How To Use Cannabis As A Medicine

Edibles, Capsules and Pills, Tinctures

Edibles encompass and represent an infinite variety of possibilities when it comes to manufacturing and consuming cannabis. You can literally infuse any type of food, beverage, pill, tincture, and food ingredient with THC, CBD, or any of the cannabinoids and terpenoids contained in the cannabis plant. This versatility allows for medical edible makers to craft and cook medicines that may actually fit into more specific dietary needs.

Consuming edibles can also be a very very potent form of therapy. Oral ingestion of THC and the other cannabinoids leads to activation of both CB1 and CB2 endocannabinoid receptors in one’s body, versus inhalation which activates only CB1 and a small amount of CB2 receptors. Additionally, ingesting THC and the other cannabinoids produces effects different and more magnified than if you were simply to smoke the plant - this is especially evident with THC; the psychoactive experience of THC when ingested are indeed different than those found in joint hits, bong rips, and dabs.     

From a therapeutic standpoint however, activation of the CB2 receptors made possible by ingesting cannabinoids opens up a plethora of treatments for a wide array of debilitating symptoms and diseases. 

The concept of Clinical Endocannabinoid Deficiency (CED) was covered in the Cannabis Science section, and as stated there, one can indeed offset CED significantly by orally consuming cannabis.

  

Cannabis Edibles, are however, a double edge sword. It is very easy to overdose on THC found in edibles. Even experienced users can have difficulties with taking too much, and the resulting negative side effects of THC Toxicity include but are not limited to: Nausea, Disorientation, Anxiety, Vomiting, and severe Dysphoria which can last hours, sometimes even a few days in especially sensitive users. Edibles can totally ruin someone’s day or even turn them away from cannabis entirely. It is important to stress responsibility and proper dosing when consuming, discussing, and recommending edibles.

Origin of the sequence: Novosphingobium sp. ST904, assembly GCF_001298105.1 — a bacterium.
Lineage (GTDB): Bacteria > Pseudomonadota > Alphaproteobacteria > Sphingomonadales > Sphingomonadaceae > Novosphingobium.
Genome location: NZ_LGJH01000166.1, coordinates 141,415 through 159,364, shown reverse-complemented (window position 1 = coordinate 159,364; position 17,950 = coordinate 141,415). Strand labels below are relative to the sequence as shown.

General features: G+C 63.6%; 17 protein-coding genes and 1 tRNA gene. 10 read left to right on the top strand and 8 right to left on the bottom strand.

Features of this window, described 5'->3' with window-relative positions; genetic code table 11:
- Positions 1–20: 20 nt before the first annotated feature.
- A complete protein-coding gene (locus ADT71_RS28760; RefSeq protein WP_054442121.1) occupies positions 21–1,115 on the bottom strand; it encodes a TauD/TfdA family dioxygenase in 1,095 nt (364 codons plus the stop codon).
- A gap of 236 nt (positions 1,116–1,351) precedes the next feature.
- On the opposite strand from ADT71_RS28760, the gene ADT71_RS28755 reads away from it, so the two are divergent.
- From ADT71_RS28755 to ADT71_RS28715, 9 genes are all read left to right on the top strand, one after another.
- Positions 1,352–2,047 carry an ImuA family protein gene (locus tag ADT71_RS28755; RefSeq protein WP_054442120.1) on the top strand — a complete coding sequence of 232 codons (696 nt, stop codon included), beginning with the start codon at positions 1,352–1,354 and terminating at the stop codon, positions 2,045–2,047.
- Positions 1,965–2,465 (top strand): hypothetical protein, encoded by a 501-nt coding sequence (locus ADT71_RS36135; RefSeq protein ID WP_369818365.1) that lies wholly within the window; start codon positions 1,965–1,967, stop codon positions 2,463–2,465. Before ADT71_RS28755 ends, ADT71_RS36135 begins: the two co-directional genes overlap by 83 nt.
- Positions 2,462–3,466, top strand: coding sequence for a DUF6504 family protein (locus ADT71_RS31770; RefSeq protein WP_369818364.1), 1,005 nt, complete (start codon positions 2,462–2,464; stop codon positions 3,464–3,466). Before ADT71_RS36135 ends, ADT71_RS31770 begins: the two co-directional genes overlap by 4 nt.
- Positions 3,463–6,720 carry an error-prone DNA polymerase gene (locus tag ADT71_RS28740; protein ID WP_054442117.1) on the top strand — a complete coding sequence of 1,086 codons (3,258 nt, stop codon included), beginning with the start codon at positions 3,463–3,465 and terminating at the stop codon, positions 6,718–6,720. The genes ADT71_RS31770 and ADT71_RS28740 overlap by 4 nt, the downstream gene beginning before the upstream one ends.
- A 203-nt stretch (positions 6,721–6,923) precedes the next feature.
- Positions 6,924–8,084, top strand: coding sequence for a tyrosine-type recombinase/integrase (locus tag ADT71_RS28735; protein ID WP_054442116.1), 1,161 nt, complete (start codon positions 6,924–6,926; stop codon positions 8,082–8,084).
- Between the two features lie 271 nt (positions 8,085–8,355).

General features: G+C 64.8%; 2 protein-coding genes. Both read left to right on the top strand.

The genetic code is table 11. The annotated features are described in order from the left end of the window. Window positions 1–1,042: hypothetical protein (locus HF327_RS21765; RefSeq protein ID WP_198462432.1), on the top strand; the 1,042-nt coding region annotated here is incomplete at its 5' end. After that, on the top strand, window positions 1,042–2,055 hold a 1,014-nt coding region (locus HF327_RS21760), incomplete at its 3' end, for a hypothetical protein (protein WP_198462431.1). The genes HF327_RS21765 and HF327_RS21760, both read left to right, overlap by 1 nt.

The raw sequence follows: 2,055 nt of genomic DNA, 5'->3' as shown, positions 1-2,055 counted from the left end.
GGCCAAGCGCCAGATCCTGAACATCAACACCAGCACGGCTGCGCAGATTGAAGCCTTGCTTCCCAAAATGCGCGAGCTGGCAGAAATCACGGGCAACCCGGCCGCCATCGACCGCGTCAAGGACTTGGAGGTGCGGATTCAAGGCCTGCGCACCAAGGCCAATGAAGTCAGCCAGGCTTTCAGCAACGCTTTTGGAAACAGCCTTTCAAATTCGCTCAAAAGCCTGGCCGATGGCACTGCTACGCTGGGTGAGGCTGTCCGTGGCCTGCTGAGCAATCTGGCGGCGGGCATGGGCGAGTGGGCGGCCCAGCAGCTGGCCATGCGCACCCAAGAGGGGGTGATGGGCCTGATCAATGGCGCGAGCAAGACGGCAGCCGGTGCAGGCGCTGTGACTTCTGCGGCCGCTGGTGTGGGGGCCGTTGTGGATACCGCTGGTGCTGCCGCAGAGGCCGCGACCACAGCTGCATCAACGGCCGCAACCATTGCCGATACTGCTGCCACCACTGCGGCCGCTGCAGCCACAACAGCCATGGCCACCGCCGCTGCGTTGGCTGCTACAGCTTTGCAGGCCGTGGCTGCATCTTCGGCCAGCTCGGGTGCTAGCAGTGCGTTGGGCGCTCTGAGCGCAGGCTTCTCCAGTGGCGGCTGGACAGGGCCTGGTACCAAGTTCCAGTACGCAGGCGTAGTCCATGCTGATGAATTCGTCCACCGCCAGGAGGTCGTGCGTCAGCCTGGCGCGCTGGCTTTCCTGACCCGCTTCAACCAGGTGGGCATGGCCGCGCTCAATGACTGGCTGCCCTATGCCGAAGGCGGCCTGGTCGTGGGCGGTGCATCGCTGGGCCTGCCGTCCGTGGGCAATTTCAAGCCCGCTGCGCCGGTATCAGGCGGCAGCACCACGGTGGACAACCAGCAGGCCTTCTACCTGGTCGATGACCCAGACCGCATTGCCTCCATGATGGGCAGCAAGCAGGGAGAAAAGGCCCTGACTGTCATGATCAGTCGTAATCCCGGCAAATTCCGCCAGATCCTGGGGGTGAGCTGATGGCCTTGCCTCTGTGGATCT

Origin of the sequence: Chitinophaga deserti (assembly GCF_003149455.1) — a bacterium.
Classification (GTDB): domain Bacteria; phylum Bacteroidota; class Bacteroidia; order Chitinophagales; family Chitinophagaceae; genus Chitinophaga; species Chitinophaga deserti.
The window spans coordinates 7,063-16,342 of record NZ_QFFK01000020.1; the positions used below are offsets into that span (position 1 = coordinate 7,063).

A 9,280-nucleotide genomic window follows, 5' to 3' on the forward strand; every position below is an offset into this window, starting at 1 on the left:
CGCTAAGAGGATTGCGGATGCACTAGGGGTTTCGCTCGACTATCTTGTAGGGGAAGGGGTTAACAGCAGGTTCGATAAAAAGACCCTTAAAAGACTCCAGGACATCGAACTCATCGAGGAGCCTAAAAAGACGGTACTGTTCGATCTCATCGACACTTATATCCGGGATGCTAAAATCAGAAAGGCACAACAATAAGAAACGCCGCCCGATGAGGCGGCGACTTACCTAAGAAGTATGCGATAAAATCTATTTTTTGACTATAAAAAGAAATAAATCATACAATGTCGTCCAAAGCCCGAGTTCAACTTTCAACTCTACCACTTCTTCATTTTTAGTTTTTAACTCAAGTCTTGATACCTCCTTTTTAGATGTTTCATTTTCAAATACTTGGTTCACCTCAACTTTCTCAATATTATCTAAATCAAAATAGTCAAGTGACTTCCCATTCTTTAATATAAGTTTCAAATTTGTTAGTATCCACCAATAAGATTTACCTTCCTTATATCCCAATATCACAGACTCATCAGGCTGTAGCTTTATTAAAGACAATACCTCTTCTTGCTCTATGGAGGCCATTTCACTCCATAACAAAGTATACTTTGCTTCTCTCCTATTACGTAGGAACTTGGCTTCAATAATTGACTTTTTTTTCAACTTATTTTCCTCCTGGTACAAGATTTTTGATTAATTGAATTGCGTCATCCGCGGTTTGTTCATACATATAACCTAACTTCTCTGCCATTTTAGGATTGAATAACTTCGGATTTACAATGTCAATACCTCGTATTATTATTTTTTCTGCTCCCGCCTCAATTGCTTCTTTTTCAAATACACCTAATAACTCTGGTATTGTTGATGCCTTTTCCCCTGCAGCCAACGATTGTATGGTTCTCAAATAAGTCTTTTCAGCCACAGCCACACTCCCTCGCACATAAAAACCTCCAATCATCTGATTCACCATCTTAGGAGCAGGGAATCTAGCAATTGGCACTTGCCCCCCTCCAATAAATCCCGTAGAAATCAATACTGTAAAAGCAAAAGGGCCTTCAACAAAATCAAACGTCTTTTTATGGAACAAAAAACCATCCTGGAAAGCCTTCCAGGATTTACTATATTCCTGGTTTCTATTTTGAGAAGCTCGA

This is due to the fact that when THC is orally ingested, a new compound known as 11-Hydroxy-THC is synthesized in the consumer’s liver. This compound does possess inherent therapeutic properties, but know that it can cause the above side effects even with heavy cannabis smokers - simply put, if your body has not developed a tolerance to edibles, and you are not used to having this compound in your body, no matter how many years you have been smoking or even dabbing, this compound can and will mess you up! 

Note that at the very least, despite these side effects, YOU STILL CANNOT DIE FROM AN OVERDOSE OF CANNABINOIDS.

Below, we will cover some of the various classes of edibles available on the market for both medical and recreational users.




Capsules and Pills 

Capsule and Pill forms of cannabis are easy to manufacture and they come in varying doses, with different ratios of active cannabinoids, and with the medicine suspended in various emulsifiers contained in the capsule such as coconut oil, olive oil, grapeseed oil, and more in order to meet various dietary restrictions. Companies can even formulate them in an “AM/PM” fashion, or have CBD dominant ratios to help manage anxiety during the daytime, or even mixes to help with focus - there are certainly many possibilities and with time, more finely tuned medicines could be produced! These kind of edibles also offer medical patients a familiar form of dosing no different from other pharmaceutical pills. Each pill or capsule comes with a specified milligram content of each cannabinoid and this makes it easy for consumers to journal and adjust their dose accordingly. 




Tinctures

Tinctures have made a resurgence in the cannabis industry and their usefulness is a boon to many a patient. Tinctures are a liquid suspension of the cannabinoids and terpenoids contained in the plant, and these compounds are likely decarboxylated and activated. They typically come in small milliliter bottles and with a squeezable dosing pipette, but may also come in a spray form. Tinctures are meant to be consumed sublingually - that is under the tongue. This mode of consumption makes for a faster onset of effects (typically within 10-15 minutes) than traditionally eating or drinking a cannabis edible (onset of effects from ingestion is typically 30 minutes to a little more than an hour). The actual overall effects of tinctures are the same as other edibles, but they come with the added benefit of providing faster relief and ease of dosing than what you might encounter with an edible cookie, cake, or drink. Additionally, tinctures can also be used as a topical!